Kingsman kind of came out of nowhere and surprised everyone with just how big of a hit it became, but then again that’s kind of the most notable thing about Matthew Vaugh’s career so far. Kick-Ass, X-Men: First Class, and Kingsman were all movies that no one really expected to become huge hits, but he managed to turn all three into huge money makers and even garnered quite a bit of critical praise in the process! Now he’s attempting the one thing that so few directors have been able to pull off which is to make a successful sequel to one of his own films; something that even the best directors aren’t always able to pull off (*cough* The Lost World *cough*)! Will this be yet another unexpected hit from a director who’s known for making those, or is this a challenge that will prove insurmountable even for someone as talented as Matthew Vaughn!? Let’s find out!!
The movie picks up some time after the ending of the first film where The Kingsman Organization is thriving under new leadership and Eggsy (Taron Egerton) is living the super awesome secret agent life while also dating Princess Tildae (Hanna Alström) who was the princess he saved in his last adventure. Now obviously things can’t stay this way for long (lest this be a rather uneventful movie), as Eggsy’s past comes back to haunt him with the sudden reappearance of Kingsman dropout Charles (Edward Holcroft) who somehow survived the events of the last film and proceeds to set off a chain reaction of events that completely decimates the Kingsman Organization; even managing to kill agent Lancelot in the process (Sophie Cookson). With nothing left and the world facing an imminent threat from an organization known only as The Golden Circle, led up by Poppy Adams (Julianne Moore), the remaining Kingsman members (pretty much just Eggsy and Merlin played by Mark Strong) must turn to their American Counterparts known as The Statesmen in order to fight against whatever nefarious schemes Poppy and Charles have planned. Can Eggsy save the world yet again despite having lost so much already? Can the Statesmen be trusted to work with the remaining Kingsman members, or do they have a secret agenda of their own? Seriously, how the hell do they write themselves out of a bullet to the head in order to bring back Collin Firth!?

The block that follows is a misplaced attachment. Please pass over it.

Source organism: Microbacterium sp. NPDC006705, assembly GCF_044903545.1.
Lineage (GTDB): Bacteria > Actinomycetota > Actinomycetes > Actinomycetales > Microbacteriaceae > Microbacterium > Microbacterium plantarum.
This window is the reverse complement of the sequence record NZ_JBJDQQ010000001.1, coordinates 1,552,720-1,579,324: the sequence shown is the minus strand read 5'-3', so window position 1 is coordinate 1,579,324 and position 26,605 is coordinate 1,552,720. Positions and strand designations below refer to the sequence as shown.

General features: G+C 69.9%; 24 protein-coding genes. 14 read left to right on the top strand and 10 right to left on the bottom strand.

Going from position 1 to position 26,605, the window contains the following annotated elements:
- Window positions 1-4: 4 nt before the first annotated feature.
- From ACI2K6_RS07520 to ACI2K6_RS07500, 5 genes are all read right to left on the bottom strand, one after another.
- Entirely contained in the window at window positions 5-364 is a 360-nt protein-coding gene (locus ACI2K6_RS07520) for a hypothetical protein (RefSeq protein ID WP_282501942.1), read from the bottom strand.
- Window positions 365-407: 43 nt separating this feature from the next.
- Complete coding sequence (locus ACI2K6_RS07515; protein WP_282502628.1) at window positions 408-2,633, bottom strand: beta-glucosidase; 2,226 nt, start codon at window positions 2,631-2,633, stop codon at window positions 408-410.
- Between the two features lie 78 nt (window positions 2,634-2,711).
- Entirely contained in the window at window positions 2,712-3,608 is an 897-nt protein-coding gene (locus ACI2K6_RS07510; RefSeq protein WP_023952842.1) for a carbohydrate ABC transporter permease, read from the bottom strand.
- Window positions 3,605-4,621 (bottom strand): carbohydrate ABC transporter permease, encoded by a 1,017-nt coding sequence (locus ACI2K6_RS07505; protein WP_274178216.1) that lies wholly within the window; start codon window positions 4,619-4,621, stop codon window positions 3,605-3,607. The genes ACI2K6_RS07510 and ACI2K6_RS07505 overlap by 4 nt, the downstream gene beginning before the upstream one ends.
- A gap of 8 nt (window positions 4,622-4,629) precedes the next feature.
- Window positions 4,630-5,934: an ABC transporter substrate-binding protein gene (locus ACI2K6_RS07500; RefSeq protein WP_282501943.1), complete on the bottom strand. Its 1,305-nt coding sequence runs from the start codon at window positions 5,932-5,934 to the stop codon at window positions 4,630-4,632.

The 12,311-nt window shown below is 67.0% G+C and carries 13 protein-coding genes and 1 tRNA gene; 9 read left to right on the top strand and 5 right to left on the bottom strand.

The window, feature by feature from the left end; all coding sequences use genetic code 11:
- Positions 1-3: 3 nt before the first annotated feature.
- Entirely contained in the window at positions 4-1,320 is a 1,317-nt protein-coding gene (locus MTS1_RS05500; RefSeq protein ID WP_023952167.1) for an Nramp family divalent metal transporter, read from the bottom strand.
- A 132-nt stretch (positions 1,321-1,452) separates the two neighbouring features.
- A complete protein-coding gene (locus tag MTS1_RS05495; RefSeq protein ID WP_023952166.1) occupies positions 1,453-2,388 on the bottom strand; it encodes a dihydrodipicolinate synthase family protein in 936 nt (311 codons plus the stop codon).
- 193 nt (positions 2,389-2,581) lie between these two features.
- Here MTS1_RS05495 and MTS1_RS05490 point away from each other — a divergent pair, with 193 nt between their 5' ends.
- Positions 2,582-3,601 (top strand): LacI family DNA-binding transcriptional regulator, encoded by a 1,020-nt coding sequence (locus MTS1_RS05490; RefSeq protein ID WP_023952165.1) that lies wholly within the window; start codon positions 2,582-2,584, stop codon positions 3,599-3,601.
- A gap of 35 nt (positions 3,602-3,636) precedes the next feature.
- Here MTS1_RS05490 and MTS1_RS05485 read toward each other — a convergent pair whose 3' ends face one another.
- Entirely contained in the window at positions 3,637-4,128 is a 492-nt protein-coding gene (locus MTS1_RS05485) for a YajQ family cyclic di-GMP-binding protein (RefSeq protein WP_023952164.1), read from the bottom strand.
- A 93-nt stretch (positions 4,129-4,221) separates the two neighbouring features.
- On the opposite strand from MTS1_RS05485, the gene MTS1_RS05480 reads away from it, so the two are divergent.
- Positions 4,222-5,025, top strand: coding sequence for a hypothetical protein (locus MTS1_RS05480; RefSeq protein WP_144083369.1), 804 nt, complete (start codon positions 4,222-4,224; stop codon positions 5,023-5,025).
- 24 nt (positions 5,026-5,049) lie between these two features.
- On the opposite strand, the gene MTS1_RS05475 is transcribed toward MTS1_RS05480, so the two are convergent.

“DON’T MAKE ME USE THIS! I GOT THIS SHIT STRAIGHT FROM THE PENGUIN!!”
Gold and all the images you see in this review are owned by TWC-Dimension
Directed by Stephen Gaghan
It’s getting a bit late in the year, but I guess we’ve still got a few more Oscar holdovers that need to recoup a few bucks from the general public; especially for ones like this that clearly didn’t get the recognition it was hoping for. Still, the big award shows don’t always know what the hell they’re doing (*cough* The King’s Speech *cough*), and it’s not like any of MY favorite films of 2016 got nominated for an Oscar, so maybe this one will turn out be to be a gem that no one else was able to recognize! Can Matthew McConaughey pull off yet another great performance in a movie about yet another eccentric oddball, or will this be forgotten like most of his pre-McConaissance work once he realized he was ACTUALLY good at acting? Let’s find out!!
The movie follows the misadventures of Kenny Wells (Matthew McConaughey) who’s a down on his luck prospector; barely managing to make ends meet after inheriting a successful mining company from his father. With his girlfriend by his side (Bryce Dallas Howard), he manages to keep from succumbing to total self-destruction, but his drinking isn’t helping the situation all that much and he needs ONE big score in order to get his company out of the red and his life out of the dumps. His big harebrained scheme is to get a SIMILARLY down on his luck geologist named Michael Acosta (Édgar Ramírez) to help him find a gold mine in the heart of Indonesia. It’s rough going at first, so much so that Kenny becomes deathly ill during the expedition, but he manages to pull through and they ACTUALLY find a gold mine! From there, Kenny has to deal with the avalanche of wealth that has landed right at his doorstop, the people who will try to take advantage of him, and of course those who want to put him out of business altogether. Can this schlubby guy with a TERRIBLE haircut manage to hack it in a world of millionaires and true professionals? How can this one dude fend off the biggest mining companies in the world and even the Indonesian government who are looking for ANY opportunity to snatch his gold mine out from under him? Seriously, what’s with that hair!? Either get the hair plugs or shave the damn thing off!
“Would you fuck me? Well I probably would, but I’d need a few more of these first.”